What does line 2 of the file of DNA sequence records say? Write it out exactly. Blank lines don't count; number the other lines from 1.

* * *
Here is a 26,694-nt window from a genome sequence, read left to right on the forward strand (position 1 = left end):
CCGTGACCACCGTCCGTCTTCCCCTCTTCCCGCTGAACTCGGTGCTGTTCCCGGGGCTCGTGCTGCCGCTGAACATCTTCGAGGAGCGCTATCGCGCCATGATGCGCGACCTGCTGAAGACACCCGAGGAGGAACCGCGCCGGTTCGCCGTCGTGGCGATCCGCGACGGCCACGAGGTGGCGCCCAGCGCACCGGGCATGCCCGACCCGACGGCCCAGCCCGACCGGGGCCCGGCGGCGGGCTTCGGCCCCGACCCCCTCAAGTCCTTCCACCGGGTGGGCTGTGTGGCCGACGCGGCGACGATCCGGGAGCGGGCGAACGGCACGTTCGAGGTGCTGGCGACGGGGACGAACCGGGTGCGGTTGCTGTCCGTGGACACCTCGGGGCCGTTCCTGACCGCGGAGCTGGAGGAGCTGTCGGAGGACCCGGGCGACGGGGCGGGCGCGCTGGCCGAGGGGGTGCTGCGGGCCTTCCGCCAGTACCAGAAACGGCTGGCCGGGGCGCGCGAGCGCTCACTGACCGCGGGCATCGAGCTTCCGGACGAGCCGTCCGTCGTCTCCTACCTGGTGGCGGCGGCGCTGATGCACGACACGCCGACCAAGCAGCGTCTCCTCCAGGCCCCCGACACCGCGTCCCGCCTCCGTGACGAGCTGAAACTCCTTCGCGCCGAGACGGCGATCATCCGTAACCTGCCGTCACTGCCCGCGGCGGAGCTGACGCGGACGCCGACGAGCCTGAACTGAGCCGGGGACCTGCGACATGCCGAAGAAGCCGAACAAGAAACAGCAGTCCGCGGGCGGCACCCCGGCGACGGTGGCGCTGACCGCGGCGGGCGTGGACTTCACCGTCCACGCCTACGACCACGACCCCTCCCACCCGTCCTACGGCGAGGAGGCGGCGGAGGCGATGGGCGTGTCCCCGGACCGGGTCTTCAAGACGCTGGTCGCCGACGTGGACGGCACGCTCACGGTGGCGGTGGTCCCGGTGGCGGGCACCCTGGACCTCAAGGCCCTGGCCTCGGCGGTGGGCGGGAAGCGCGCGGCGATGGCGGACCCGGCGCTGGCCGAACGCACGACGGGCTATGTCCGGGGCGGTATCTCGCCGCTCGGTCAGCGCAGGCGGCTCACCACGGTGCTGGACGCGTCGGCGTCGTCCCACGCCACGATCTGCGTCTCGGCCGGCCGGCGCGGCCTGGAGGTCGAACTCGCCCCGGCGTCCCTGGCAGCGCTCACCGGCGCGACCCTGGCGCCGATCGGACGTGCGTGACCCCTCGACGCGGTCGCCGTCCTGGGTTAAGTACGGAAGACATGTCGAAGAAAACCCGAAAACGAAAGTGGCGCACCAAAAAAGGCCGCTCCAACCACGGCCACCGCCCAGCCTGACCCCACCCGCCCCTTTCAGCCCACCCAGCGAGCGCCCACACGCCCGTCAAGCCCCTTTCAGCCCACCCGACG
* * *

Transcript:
CCGTGACCACCGTCCGTCTTCCCCTCTTCCCGCTGAACTCGGTGCTGTTCCCGGGGCTCGTGCTGCCGCTGAACATCTTCGAGGAGCGCTATCGCGCCATGATGCGCGACCTGCTGAAGACACCCGAGGAGGAACCGCGCCGGTTCGCCGTCGTGGCGATCCGCGACGGCCACGAGGTGGCGCCCAGCGCACCGGGCATGCCCGACCCGACGGCCCAGCCCGACCGGGGCCCGGCGGCGGGCTTCGGCCCCGACCCCCTCAAGTCCTTCCACCGGGTGGGCTGTGTGGCCGACGCGGCGACGATCCGGGAGCGGGCGAACGGCACGTTCGAGGTGCTGGCGACGGGGACGAACCGGGTGCGGTTGCTGTCCGTGGACACCTCGGGGCCGTTCCTGACCGCGGAGCTGGAGGAGCTGTCGGAGGACCCGGGCGACGGGGCGGGCGCGCTGGCCGAGGGGGTGCTGCGGGCCTTCCGCCAGTACCAGAAACGGCTGGCCGGGGCGCGCGAGCGCTCACTGACCGCGGGCATCGAGCTTCCGGACGAGCCGTCCGTCGTCTCCTACCTGGTGGCGGCGGCGCTGATGCACGACACGCCGACCAAGCAGCGTCTCCTCCAGGCCCCCGACACCGCGTCCCGCCTCCGTGACGAGCTGAAACTCCTTCGCGCCGAGACGGCGATCATCCGTAACCTGCCGTCACTGCCCGCGGCGGAGCTGACGCGGACGCCGACGAGCCTGAACTGAGCCGGGGACCTGCGACATGCCGAAGAAGCCGAACAAGAAACAGCAGTCCGCGGGCGGCACCCCGGCGACGGTGGCGCTGACCGCGGCGGGCGTGGACTTCACCGTCCACGCCTACGACCACGACCCCTCCCACCCGTCCTACGGCGAGGAGGCGGCGGAGGCGATGGGCGTGTCCCCGGACCGGGTCTTCAAGACGCTGGTCGCCGACGTGGACGGCACGCTCACGGTGGCGGTGGTCCCGGTGGCGGGCACCCTGGACCTCAAGGCCCTGGCCTCGGCGGTGGGCGGGAAGCGCGCGGCGATGGCGGACCCGGCGCTGGCCGAACGCACGACGGGCTATGTCCGGGGCGGTATCTCGCCGCTCGGTCAGCGCAGGCGGCTCACCACGGTGCTGGACGCGTCGGCGTCGTCCCACGCCACGATCTGCGTCTCGGCCGGCCGGCGCGGCCTGGAGGTCGAACTCGCCCCGGCGTCCCTGGCAGCGCTCACCGGCGCGACCCTGGCGCCGATCGGACGTGCGTGACCCCTCGACGCGGTCGCCGTCCTGGGTTAAGTACGGAAGACATGTCGAAGAAAACCCGAAAACGAAAGTGGCGCACCAAAAAAGGCCGCTCCAACCACGGCCACCGCCCAGCCTGACCCCACCCGCCCCTTTCAGCCCACCCAGCGAGCGCCCACACGCCCGTCAAGCCCCTTTCAGCCCACCCGACG